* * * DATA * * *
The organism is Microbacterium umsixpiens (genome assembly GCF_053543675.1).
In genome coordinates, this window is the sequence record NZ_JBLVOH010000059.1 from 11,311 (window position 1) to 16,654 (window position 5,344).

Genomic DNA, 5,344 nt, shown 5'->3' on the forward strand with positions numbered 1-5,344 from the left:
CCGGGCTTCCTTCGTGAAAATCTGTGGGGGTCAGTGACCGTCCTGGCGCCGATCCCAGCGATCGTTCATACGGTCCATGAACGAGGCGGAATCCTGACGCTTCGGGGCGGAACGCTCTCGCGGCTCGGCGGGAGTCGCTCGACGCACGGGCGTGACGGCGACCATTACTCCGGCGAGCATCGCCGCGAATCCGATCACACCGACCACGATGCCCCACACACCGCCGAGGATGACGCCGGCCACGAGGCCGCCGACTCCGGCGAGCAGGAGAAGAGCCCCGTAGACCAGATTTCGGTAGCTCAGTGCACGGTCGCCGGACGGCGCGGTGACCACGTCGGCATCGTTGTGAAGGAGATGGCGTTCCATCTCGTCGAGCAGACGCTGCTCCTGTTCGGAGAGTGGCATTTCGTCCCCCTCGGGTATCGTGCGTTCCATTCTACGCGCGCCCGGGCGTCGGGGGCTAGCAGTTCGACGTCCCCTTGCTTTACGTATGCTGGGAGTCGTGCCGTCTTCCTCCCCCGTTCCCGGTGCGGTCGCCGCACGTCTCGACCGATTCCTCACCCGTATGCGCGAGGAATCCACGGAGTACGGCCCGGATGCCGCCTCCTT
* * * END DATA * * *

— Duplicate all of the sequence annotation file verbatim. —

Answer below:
The organism is Microbacterium umsixpiens (genome assembly GCF_053543675.1).
In genome coordinates, this window is the sequence record NZ_JBLVOH010000059.1 from 11,311 (window position 1) to 16,654 (window position 5,344).

Genomic DNA, 5,344 nt, shown 5'->3' on the forward strand with positions numbered 1-5,344 from the left:
CCGGGCTTCCTTCGTGAAAATCTGTGGGGGTCAGTGACCGTCCTGGCGCCGATCCCAGCGATCGTTCATACGGTCCATGAACGAGGCGGAATCCTGACGCTTCGGGGCGGAACGCTCTCGCGGCTCGGCGGGAGTCGCTCGACGCACGGGCGTGACGGCGACCATTACTCCGGCGAGCATCGCCGCGAATCCGATCACACCGACCACGATGCCCCACACACCGCCGAGGATGACGCCGGCCACGAGGCCGCCGACTCCGGCGAGCAGGAGAAGAGCCCCGTAGACCAGATTTCGGTAGCTCAGTGCACGGTCGCCGGACGGCGCGGTGACCACGTCGGCATCGTTGTGAAGGAGATGGCGTTCCATCTCGTCGAGCAGACGCTGCTCCTGTTCGGAGAGTGGCATTTCGTCCCCCTCGGGTATCGTGCGTTCCATTCTACGCGCGCCCGGGCGTCGGGGGCTAGCAGTTCGACGTCCCCTTGCTTTACGTATGCTGGGAGTCGTGCCGTCTTCCTCCCCCGTTCCCGGTGCGGTCGCCGCACGTCTCGACCGATTCCTCACCCGTATGCGCGAGGAATCCACGGAGTACGGCCCGGATGCCGCCTCCTT